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NITAAI-Veda.nyf > Soul Science God Philosophy > Pushpanjali Impersonalism > 03 Surrender > Dancing Peacocks

Dancing Peacocks

(138) An elephant cleans himself through bathing in the river, but as soon as he leaves the water, he rolls in the dust.Similarly, one can be spiritually cleansed through confessing
one's sins before the Lord. However, confession should not be done with the motive that sin can be repeatedly committed and then again confessed for "purification." Can the Lord be
expected to hear such "confessions"?


139)   139)  Just as a house appears to be dirtier soon after the cleaning has begun, so due to the purification process of Krishna consciousness a neophyte devotee may consider himself more contaminated after beginning devotional service than before. But as dust brought out from its hiding place beneath the rug is quickly disposed of, so the reactions to past sins hiding within the mind are soon washed away through devotional service.

140)   140)  Lord Chaitanya Mahaprabhu said, "Glories to the Shri Krishna sankirtana movement which cleanses the heart of all the dust accumulated for years together." (Sikshastaka, verse 1)

(14-1) As there are three divisions in a day: night, twilight and sunshine; so there are three stages of chanting the holy name of the Lord; offensive, clearing, and pure.

(142) When clouds gather and rain begins to fall, peacocks dance. Similarly, devotees begin to dance joyously together beneath the rainfall of spiritual bliss felt when chanting:

Hare Krishna Hare Krishna Krishna Krishna Hare Hare Hare Rama Hare Rama Rama Rama Hare Hare.

143)    143)    Although discrimination becomes dulled through sense gratification, chanting of the Lord's holy name restores its keenness. If the devotee is careful to walk the razor's edge of spiritual life, he finds no difficulty in cutting himself from the stranglehold of may a with the sword of renunciation. Thus he is hailed throughout the three worlds as a sadhu, one possessed of a "sharp mind".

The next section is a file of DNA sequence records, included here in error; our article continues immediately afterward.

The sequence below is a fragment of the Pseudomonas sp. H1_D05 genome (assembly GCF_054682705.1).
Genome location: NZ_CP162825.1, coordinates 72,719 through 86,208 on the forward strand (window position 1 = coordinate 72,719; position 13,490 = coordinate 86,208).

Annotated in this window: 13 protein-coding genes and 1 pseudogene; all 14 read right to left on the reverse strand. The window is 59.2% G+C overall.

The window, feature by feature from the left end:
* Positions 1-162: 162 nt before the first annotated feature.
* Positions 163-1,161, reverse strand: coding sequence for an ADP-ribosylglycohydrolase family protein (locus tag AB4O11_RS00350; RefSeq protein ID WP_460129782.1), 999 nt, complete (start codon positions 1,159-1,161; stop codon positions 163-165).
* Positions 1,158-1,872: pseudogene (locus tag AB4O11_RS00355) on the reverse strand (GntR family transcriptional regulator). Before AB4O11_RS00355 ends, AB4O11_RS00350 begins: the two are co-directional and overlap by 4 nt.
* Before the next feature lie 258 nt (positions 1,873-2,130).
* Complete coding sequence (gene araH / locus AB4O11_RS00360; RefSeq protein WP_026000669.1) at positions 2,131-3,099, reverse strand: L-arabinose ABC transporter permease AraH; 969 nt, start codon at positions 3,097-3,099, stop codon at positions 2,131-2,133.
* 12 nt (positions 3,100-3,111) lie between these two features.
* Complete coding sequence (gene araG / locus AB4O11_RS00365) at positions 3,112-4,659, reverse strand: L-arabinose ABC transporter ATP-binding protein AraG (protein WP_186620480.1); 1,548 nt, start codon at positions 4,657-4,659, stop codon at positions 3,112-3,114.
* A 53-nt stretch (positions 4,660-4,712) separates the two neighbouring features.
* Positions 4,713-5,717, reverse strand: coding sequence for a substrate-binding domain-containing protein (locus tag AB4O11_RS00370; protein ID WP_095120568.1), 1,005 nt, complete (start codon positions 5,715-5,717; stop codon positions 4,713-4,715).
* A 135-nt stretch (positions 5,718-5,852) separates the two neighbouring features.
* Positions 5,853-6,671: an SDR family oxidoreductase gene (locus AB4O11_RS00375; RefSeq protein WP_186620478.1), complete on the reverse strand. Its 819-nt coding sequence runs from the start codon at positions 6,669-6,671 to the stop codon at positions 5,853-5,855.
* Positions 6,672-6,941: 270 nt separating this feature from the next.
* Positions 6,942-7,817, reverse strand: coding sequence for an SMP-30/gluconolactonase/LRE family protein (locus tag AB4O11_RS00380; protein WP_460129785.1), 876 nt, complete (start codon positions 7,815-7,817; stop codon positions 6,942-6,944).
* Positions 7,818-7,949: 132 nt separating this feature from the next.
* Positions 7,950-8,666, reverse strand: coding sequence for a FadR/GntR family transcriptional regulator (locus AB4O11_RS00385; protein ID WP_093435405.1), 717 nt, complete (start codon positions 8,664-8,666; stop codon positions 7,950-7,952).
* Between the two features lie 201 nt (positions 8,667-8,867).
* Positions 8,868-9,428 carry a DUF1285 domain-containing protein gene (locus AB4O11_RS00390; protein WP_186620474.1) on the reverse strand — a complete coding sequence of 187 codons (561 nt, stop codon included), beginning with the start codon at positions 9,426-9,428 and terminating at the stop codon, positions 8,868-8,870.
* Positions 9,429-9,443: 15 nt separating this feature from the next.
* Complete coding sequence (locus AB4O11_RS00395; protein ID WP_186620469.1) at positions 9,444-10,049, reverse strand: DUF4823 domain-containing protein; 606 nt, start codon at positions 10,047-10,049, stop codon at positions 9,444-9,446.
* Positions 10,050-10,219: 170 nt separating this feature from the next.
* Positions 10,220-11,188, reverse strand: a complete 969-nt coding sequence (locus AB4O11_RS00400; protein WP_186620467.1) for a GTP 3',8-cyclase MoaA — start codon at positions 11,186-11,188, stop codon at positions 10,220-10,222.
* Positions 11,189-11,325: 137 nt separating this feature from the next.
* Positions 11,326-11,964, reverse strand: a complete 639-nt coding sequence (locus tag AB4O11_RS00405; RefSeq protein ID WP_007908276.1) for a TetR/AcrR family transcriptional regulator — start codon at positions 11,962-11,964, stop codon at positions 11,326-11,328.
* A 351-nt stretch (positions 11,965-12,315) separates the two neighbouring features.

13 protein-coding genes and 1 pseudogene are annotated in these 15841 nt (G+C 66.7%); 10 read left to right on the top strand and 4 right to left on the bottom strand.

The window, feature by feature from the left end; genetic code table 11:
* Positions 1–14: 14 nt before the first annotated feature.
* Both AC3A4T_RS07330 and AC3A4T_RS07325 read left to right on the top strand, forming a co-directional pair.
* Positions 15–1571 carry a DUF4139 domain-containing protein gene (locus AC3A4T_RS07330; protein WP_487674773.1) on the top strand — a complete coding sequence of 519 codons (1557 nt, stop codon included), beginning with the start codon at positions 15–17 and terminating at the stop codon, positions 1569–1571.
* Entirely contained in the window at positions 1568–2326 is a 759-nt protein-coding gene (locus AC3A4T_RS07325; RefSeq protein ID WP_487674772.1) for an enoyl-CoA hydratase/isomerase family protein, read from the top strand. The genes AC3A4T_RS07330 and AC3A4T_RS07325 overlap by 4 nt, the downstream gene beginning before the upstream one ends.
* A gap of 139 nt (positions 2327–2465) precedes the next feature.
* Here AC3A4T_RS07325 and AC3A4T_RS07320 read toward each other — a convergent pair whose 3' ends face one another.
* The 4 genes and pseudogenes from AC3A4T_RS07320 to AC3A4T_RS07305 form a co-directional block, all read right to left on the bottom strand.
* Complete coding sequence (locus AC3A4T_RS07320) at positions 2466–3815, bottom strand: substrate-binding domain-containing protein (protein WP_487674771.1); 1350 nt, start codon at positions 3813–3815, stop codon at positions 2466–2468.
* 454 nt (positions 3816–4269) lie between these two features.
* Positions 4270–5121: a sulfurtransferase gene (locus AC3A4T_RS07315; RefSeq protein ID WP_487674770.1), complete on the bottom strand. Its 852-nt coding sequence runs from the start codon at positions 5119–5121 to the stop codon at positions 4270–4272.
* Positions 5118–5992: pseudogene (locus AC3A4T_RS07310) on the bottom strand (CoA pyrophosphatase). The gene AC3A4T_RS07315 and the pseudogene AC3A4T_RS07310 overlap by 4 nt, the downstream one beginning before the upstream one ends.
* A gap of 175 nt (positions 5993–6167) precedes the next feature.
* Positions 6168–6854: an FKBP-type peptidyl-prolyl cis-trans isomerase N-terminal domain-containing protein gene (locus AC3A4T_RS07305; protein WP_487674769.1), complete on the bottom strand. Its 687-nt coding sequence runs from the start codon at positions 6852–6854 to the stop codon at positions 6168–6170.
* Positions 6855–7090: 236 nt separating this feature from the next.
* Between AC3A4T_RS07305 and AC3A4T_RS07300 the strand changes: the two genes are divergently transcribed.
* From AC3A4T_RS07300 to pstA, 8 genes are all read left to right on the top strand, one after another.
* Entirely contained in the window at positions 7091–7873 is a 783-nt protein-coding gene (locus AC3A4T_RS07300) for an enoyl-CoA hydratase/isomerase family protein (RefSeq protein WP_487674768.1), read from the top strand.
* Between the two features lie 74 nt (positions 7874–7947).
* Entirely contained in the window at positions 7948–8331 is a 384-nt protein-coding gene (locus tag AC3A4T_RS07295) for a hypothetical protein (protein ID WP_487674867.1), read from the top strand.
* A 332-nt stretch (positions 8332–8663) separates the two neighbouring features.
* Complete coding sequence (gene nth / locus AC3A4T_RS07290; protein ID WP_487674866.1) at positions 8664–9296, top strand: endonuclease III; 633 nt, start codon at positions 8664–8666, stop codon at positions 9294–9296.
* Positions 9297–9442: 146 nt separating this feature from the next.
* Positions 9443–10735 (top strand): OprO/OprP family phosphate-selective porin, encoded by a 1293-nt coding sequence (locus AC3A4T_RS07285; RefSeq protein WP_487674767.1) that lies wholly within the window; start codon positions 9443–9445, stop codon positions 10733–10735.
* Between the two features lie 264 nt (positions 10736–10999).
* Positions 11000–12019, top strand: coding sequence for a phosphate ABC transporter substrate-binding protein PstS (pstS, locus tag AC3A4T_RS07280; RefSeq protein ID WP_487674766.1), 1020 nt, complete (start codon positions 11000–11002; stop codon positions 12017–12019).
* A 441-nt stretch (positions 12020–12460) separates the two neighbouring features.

144)    144)  Lord Chaitanya Mahaprabhu said, "One may chant the holy name of the Lord in a humble state of mind thinking himself to be lower than the straw in the street, more tolerant than the tree, devoid of all sense of false prestige and ready to offer all respects to others. In such a humble state of mind one can chant the holy name of the Lord constantly." (Sikshastaka, verse 3)

(145) A humble person is just like grass which is not harmed even in a hurricane, for grass bends with the wind. But pride and arrogance can cause the downfall of even powerful men

and demigods like Indra, just as great unbending trees are whisked away like toothpicks in a tempest.

146)   146)  Just as boiling makes milk sweeter, so through con­stant adherence to the high principles of spiritual life a devotee becomes spiritually potent. Who will drink milk that has been diluted with water, and who will follow a devotee who has al­lowed the Krishna conscious standard to drop?

147)   147)  The farmer may love the rear of the chicken which produces profitable eggs, but the mouth which eats expensive grains he loathes. Out of frustration the farmer becomes a butcher and cuts the throat of the hen. Similarly, some desire only the material benefits of Krishna consciousness, but they shun the responsibility of sense restraint. Needless to say, these neophytes kill their very chance of becoming pure devotees. They fall from the path of transcendence into sinful activities again.


148)    148)  No one notices a spot of black ink on a dark stock­ing, but the same spot on a white tablecloth is an eyesore. Simi­larly, those who claim to represent a pure culture must never deviate from their spotless guru's teachings. The world's criti­cal eye is quick to notice the false religionist's hypocrisy.

149)    149) As money which drops in standard is raised in value only with great difficulty, so an easy-going ashram of lax prin­ciples is rectified only after much effort. Therefore, our spiri­tual master has sternly instructed that we be very attentive to the rules and regulations of spiritual life.

150)    150)  A Bengali proverb advises, "He who wishes to steal should plunder the government treasury. He who wishes to hunt should hunt a rhinoceros." And he who is interested in spiritual liie should throw himself completely into the world of Krishna consciousness. Partial surrender does not yield total liberation.